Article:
Why do dreams matter more than ever?

Much of the suffering that we see in the world today arises when people are driven by their unconscious pain and fear and when they act from that unconscious place. What if every leader had the humility and wisdom to seek out the ways that their own unconscious is affecting their view of the world and their choices? What if the first thing the president did each morning was to sit down with his (or her) cabinet and staff, go around the circle, and ask “What dreams did we have last night? What were those dreams trying to tell us? How can we let them guide us today?” 

What if we each did this? Those individual streams of counsel, arising from our deepest, best selves, would flow into an ocean of collective wisdom that would help us transform the world for the better.

Jung once wrote “We do not become enlightened by imagining figures of light, but by making the darkness conscious.” He meant that we must bring the ‘darkness’ of our unconscious desires, motivations, and beliefs into the light of consciousness. And dreams help us do that.

Dreams make a difference. I’ve seen it regularly in my 24 years of clinical practice: clients go from being depressed, anxious, and stuck to being joyful, relaxed, and energized because of insights and actions that arose from working with their dreams. 

Because dreams are in the language of symbols, and because they arise from our unconscious, we usually need help to understand their meaning. Jungian Analyst Robert Johnson writes: “When I work with my patients’ dreams, I may shine, but when it is my own dream, my mind short-circuits. This is normal, for each dream communicates information that isn’t known consciously by the dreamer.”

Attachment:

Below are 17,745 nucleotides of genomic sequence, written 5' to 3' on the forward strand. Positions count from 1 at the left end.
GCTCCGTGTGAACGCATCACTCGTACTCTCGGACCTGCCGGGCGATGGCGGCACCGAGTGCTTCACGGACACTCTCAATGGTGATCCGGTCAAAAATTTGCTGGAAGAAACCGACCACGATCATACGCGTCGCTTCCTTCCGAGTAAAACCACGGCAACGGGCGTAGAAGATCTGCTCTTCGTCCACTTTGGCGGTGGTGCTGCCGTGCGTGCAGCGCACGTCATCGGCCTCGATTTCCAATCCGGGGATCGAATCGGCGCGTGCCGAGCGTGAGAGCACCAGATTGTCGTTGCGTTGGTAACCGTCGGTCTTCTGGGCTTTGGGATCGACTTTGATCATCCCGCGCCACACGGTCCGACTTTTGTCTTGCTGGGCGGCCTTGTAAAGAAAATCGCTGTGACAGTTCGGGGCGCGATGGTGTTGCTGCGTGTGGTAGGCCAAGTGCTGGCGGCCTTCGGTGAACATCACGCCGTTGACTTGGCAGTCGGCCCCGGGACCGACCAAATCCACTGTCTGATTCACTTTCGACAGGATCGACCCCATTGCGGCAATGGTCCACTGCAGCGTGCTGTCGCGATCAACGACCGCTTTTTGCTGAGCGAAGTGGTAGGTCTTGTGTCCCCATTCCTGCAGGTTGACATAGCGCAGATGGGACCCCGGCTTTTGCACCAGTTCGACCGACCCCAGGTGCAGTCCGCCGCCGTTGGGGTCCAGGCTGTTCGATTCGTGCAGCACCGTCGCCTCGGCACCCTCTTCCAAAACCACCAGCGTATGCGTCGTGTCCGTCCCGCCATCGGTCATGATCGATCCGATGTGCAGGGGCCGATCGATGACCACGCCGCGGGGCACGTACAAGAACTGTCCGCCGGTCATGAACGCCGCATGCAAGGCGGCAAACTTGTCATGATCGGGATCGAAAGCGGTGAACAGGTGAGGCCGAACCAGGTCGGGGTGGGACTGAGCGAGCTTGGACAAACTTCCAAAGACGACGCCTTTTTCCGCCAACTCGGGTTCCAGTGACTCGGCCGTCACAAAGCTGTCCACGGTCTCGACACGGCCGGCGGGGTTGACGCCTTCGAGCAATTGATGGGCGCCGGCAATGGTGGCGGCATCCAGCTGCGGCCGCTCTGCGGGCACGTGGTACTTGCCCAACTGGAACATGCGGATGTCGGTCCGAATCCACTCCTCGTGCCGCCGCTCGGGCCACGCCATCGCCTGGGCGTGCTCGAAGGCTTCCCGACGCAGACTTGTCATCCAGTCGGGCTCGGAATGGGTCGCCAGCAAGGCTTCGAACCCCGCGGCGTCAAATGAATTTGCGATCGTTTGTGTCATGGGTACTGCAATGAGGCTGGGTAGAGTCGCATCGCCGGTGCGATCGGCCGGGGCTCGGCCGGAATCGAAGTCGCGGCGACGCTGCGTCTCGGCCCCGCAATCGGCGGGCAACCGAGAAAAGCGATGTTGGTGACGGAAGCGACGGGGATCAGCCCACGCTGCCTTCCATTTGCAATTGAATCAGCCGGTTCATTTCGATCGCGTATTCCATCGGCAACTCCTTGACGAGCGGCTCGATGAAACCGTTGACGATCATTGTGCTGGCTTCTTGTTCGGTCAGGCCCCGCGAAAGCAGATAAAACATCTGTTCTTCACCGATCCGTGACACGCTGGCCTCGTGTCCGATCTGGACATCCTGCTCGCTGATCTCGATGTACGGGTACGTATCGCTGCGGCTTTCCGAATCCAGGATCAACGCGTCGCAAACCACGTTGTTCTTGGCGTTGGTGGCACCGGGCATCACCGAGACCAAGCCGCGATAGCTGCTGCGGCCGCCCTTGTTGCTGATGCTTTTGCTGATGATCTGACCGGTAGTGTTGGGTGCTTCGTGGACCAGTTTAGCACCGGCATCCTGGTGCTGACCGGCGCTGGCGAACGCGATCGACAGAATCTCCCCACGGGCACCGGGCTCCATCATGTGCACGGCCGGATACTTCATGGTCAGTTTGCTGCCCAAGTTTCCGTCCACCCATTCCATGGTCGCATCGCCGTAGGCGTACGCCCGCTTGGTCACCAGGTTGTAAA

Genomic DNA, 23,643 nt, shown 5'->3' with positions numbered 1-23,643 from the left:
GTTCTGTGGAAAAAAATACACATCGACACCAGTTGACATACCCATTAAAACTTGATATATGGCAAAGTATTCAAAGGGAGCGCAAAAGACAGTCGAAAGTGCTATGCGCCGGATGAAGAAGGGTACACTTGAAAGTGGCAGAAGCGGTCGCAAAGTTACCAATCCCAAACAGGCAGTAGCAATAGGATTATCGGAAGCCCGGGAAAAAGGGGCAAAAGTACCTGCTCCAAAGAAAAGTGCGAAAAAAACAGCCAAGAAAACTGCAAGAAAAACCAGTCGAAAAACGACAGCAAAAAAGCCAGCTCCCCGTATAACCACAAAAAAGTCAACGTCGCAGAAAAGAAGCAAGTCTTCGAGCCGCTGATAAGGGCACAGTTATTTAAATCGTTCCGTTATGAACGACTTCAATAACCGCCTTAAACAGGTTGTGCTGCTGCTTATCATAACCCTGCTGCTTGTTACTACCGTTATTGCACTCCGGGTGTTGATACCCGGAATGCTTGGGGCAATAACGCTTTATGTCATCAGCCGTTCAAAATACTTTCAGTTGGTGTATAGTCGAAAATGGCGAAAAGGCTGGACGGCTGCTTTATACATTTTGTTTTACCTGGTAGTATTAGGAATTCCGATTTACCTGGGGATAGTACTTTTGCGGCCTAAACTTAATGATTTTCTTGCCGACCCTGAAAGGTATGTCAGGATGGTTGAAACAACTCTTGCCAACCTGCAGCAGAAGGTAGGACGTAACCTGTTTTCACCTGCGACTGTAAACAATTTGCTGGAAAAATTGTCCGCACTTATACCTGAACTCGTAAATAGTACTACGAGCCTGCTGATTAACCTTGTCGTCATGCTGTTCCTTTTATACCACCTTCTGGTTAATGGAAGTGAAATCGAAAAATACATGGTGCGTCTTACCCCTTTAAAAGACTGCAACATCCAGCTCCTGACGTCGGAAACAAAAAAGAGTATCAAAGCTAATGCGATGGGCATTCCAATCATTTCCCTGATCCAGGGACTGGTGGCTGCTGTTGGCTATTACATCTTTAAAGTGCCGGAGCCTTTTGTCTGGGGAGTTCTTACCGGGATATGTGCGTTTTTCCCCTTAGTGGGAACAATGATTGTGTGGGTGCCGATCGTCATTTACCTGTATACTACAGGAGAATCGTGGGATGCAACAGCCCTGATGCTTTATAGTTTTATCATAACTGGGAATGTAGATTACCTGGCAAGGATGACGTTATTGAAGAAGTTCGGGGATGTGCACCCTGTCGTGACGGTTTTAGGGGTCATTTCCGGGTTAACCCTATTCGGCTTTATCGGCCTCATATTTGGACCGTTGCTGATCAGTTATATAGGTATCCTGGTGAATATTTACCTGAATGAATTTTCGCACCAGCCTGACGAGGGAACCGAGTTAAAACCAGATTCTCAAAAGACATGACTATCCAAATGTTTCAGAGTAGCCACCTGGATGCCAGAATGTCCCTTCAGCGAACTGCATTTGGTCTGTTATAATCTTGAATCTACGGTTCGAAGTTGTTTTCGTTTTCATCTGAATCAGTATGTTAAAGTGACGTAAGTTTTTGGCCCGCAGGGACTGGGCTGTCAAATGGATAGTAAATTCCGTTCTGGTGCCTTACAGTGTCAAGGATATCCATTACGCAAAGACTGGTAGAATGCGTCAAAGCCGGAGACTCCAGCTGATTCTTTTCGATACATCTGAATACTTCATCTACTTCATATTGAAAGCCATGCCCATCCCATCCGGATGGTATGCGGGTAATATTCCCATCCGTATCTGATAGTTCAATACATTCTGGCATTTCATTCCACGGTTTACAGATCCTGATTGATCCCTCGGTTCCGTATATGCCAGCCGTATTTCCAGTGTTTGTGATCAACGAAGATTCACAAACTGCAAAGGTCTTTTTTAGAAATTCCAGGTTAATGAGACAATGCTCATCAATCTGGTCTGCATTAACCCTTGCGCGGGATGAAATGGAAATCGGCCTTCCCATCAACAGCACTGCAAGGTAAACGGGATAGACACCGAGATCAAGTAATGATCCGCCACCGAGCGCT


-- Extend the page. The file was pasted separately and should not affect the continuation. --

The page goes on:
There are many ways to get help in understanding our dreams. We can share them with a spouse or partner, or with a trusted friend or family member. We can form a “dream group” and witness each other’s dreams over time. We can commit to regular sessions with a psychotherapist who has experience working with dreams.

There’s an old saying in the Talmud: “An unexamined dream is like an unopened letter from God.” Imagine what our lives will be like, what the world will be like, when we open those letters, ‘read’ them carefully, and then follow their wise counsel.

Resources For A Life Of Depth And Meaning:

(poem): "The Trail Is Not A Trail"(by Gary Snyder). 

(quote): "Until you make the unconscious conscious, it will direct your life, and you will call it fate." ~C.G. Jung

(book): Inner Work: Using Dreams And Active Imagination For Personal Growth (by Robert A. Johnson).

(movie): "This Is Where I Leave You." When their father dies, four grown siblings are called back home by their mother--ostensibly to grieve, but ultimately so that they can, each in their own way, finally grow up.

(photo): "Daffodils" (by Dan Keusal). Click on the photo to read more about it, and to download a copy for your personal use and enjoyment. 

Dan Keusal, M.S., LMFT, Psychotherapist. (206) 523-1340. Email: dankeusal@dankeusal.com 
"Daffodils, yellow and orange" by Dan Keusal